Research Article

Experimental Brain Research

, Volume 199, Issue 2, pp 177-183

Interactions between short latency afferent inhibition and long interval intracortical inhibition

  • Kaviraja UdupaAffiliated withDivision of Neurology, Department of Medicine, University of TorontoDivision of Brain, Imaging and Behaviour—Systems Neuroscience, Toronto Western Research Institute, University Health Network
  • , Zhen NiAffiliated withDivision of Neurology, Department of Medicine, University of TorontoDivision of Brain, Imaging and Behaviour—Systems Neuroscience, Toronto Western Research Institute, University Health Network
  • , Carolyn GunrajAffiliated withDivision of Brain, Imaging and Behaviour—Systems Neuroscience, Toronto Western Research Institute, University Health Network
  • , Robert ChenAffiliated withDivision of Neurology, Department of Medicine, University of TorontoDivision of Brain, Imaging and Behaviour—Systems Neuroscience, Toronto Western Research Institute, University Health Network Email author 

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Abstract

Peripheral nerve stimulation inhibits the motor cortex and the process has been termed afferent inhibition. Short latency afferent inhibition (SAI) at interstimulus intervals (ISI) of ~20 ms likely involves central cholinergic transmission and was found to be altered in Alzheimer’s disease and Parkinson’s disease. Cholinergic and GABAA receptors are involved in mediating SAI. The effects of SAI on other intracortical inhibitory and facilitatory circuits have not been examined. The objective of the present study is to test how SAI interacts with long interval cortical inhibition (LICI), a cortical inhibitory circuit likely mediated by GABAB receptors. We studied 10 healthy volunteers. Surface electromyogram was recorded from the first dorsal interosseous muscle. SAI was elicited by median nerve stimulation at the wrist followed by transcranial magnetic stimulation (TMS) at ISI of N20 somatosensory evoked potential latency + 3 ms. The effects of different test motor-evoked potential (MEP) amplitudes (0.2, 1, and 2 mV) were examined for LICI and SAI. Using paired and triple-pulse paradigms, the interactions between SAI and LICI were investigated. Both LICI and SAI decreased with increasing test MEP amplitude. Afferent stimulation that produced SAI decreased LICI. Thus, the present findings suggest that LICI and SAI have inhibitory interactions.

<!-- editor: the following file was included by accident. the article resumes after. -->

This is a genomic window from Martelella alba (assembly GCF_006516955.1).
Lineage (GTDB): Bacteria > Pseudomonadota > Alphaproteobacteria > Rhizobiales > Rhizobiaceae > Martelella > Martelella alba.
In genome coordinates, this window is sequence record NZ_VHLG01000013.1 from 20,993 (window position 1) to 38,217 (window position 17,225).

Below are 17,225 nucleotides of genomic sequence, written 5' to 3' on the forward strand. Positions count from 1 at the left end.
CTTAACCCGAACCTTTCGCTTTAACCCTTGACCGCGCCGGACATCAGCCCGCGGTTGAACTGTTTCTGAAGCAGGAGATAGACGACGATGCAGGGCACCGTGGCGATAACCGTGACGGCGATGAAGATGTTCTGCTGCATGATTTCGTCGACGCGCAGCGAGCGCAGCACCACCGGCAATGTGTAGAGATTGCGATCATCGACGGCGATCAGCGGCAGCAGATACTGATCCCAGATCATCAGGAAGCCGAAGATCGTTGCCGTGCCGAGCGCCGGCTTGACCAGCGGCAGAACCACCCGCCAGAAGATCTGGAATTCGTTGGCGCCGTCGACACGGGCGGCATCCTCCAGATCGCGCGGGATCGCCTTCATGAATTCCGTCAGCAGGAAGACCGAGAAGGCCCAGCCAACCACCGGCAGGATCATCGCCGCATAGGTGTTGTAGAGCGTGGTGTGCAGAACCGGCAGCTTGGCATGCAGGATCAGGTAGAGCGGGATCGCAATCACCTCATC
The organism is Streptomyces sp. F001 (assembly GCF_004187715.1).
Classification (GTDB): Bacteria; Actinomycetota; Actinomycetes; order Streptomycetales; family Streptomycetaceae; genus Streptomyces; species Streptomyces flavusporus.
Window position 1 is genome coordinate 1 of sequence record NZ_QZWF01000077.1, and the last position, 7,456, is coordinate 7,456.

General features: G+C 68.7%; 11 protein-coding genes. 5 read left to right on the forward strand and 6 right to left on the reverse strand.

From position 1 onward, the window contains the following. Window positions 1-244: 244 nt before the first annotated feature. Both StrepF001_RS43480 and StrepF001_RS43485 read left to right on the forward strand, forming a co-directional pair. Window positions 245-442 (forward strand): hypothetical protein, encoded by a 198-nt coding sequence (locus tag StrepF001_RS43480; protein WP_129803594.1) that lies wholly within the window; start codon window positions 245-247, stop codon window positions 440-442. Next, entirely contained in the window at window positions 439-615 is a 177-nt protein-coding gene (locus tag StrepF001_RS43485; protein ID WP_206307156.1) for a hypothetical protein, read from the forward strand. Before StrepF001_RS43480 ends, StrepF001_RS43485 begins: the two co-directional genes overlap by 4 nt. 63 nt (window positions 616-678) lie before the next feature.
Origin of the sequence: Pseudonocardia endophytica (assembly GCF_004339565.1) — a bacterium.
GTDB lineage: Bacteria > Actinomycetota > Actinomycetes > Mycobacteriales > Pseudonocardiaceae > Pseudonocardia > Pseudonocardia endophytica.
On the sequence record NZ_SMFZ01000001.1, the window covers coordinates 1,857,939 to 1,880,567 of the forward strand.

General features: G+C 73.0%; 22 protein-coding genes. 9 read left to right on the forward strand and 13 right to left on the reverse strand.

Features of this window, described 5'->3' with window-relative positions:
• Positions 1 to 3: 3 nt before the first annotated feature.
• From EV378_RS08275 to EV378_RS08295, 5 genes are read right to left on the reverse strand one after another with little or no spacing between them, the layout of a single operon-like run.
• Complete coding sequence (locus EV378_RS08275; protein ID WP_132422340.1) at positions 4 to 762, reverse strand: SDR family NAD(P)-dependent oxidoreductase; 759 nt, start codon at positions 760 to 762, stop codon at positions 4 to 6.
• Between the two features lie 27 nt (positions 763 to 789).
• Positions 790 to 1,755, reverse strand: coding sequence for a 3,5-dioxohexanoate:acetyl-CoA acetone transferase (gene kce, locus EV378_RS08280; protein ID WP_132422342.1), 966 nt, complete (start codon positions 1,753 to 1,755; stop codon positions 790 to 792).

Keywords

Transcranial magnetic stimulation Motor cortex Intracortical circuits Short latency afferent inhibition Long interval intracortical inhibition